When taking on a new project, occasionally I’ve found it tempting to “phone it in,” especially if I’m already on deadline with another client or, worse, not intellectually stimulated by the subject matter. Keeping an eye on the prize–whether it’s exceeding the client’s expectations, earning a decent living, or simply finishing the job to make time for something new–is key in this situation. To build my business and keep my reputation, laziness is never an option.
This rule especially applies to research projects. I’ve been in this business long enough to remember how research used to be, long before email, cell phones, and Google. Doing my homework required searching through library books, archives, microfiche (who uses that anymore?), file folders, and stacks of notes scribbled on bits of paper. And finding interviewees was even harder, often requiring in-person visits, hoping to squeeze some time out of their day. Technology has brought everything closer, made everything faster, and enabled much easier communications. But sometimes that same technology comes with red herrings–like selectively edited Wikipedia entries filled with misleading, biased, or incorrect information.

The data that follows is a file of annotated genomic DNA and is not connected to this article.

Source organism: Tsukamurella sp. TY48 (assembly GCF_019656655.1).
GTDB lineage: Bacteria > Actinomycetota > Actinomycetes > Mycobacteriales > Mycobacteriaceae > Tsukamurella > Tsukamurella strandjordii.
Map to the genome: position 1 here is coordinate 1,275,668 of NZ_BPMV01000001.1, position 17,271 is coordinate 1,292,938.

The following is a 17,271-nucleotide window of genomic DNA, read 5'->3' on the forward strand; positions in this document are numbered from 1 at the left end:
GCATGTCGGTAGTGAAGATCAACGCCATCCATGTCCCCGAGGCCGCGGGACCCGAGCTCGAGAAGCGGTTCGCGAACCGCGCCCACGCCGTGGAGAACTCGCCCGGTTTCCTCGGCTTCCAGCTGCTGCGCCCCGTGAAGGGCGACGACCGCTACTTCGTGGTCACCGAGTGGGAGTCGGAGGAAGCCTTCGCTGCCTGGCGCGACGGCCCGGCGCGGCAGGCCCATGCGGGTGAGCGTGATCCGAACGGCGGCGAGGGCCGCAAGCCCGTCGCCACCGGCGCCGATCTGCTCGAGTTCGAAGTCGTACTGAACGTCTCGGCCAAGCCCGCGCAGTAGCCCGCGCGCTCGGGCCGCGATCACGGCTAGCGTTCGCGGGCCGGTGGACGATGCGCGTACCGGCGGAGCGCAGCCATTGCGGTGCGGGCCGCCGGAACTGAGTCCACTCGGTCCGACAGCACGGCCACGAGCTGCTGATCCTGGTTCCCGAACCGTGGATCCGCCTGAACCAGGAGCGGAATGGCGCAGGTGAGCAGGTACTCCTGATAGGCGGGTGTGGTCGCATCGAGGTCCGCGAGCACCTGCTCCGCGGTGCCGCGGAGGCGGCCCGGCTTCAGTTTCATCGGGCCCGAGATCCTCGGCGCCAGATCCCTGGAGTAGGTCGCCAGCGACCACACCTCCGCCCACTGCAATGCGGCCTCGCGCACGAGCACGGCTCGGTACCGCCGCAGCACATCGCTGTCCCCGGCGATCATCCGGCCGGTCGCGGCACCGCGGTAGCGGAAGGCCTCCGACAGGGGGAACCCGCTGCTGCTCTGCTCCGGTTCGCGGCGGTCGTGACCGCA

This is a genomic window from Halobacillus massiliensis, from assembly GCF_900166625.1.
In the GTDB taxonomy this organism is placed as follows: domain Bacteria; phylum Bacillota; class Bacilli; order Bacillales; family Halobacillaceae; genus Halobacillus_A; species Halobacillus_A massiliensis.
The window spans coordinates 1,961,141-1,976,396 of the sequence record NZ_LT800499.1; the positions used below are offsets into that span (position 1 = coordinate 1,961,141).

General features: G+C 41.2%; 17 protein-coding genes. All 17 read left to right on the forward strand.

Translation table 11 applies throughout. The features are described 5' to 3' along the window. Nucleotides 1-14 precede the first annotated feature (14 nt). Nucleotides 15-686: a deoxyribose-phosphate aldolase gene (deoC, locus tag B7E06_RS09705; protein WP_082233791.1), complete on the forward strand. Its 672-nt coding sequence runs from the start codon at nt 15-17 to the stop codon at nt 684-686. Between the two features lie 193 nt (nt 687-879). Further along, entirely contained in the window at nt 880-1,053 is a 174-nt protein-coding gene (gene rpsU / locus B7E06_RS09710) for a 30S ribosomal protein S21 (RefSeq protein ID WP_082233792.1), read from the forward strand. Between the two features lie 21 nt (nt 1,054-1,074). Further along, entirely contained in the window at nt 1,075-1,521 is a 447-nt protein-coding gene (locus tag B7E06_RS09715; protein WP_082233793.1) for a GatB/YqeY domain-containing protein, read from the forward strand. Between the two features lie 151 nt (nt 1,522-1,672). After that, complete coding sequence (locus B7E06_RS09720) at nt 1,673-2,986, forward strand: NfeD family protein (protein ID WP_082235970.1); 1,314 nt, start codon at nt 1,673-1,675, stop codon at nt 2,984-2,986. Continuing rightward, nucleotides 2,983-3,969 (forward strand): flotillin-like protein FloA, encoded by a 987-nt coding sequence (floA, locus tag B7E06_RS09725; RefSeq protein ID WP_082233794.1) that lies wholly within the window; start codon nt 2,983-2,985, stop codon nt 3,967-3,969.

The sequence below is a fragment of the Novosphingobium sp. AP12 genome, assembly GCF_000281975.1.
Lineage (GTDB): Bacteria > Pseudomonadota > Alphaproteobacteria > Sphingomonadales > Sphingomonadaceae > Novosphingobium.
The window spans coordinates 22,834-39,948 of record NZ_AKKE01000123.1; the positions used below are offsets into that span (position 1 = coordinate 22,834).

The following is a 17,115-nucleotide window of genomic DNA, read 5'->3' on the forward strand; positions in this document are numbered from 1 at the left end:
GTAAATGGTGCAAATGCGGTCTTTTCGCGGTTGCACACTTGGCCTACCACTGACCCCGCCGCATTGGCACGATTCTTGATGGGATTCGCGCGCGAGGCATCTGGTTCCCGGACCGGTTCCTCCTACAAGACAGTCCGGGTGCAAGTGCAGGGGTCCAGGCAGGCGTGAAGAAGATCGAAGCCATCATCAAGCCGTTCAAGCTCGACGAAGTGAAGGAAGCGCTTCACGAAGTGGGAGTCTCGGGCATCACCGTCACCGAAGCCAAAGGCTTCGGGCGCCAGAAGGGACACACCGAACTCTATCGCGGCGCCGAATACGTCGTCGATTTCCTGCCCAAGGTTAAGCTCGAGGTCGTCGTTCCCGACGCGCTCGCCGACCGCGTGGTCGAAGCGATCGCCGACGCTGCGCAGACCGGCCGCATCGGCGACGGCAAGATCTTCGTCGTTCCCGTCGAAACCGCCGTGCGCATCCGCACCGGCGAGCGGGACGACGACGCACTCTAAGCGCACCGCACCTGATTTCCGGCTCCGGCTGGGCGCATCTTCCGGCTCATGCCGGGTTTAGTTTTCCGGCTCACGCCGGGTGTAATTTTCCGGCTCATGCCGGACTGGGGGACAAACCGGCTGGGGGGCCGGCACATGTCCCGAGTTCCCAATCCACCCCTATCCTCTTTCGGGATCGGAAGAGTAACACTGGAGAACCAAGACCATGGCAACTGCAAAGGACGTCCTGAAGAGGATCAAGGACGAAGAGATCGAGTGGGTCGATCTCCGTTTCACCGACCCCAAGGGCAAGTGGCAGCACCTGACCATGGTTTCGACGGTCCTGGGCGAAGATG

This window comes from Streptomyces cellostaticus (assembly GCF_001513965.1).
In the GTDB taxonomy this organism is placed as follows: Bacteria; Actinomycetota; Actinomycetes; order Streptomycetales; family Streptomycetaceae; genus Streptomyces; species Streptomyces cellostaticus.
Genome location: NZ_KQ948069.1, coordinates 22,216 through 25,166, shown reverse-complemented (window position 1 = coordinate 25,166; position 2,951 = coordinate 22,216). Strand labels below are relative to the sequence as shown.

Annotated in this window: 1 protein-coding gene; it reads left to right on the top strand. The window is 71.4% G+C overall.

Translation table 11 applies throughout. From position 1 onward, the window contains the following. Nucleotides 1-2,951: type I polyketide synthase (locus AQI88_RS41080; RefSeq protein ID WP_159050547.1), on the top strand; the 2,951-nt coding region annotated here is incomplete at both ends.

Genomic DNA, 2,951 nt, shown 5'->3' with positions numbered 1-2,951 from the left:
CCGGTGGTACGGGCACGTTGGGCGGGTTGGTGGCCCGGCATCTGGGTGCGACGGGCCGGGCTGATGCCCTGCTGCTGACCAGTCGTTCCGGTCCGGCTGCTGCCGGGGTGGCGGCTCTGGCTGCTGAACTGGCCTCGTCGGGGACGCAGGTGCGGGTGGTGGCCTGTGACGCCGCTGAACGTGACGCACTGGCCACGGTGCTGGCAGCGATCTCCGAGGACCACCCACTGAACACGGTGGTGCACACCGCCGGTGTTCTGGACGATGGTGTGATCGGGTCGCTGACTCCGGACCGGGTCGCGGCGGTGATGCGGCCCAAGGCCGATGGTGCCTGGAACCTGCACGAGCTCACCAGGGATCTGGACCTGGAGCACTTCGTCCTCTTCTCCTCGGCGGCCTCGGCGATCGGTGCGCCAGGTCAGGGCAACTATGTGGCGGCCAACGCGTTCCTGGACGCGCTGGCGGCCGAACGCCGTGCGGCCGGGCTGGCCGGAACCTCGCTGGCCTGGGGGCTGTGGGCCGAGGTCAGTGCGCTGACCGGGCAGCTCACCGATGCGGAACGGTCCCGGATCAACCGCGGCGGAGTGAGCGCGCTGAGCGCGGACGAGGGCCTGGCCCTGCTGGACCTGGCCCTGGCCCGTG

So if I do end up phoning anything in these days, it’s on the social side of life. My friends know what I’m talking about. And it’s not personal. It’s business.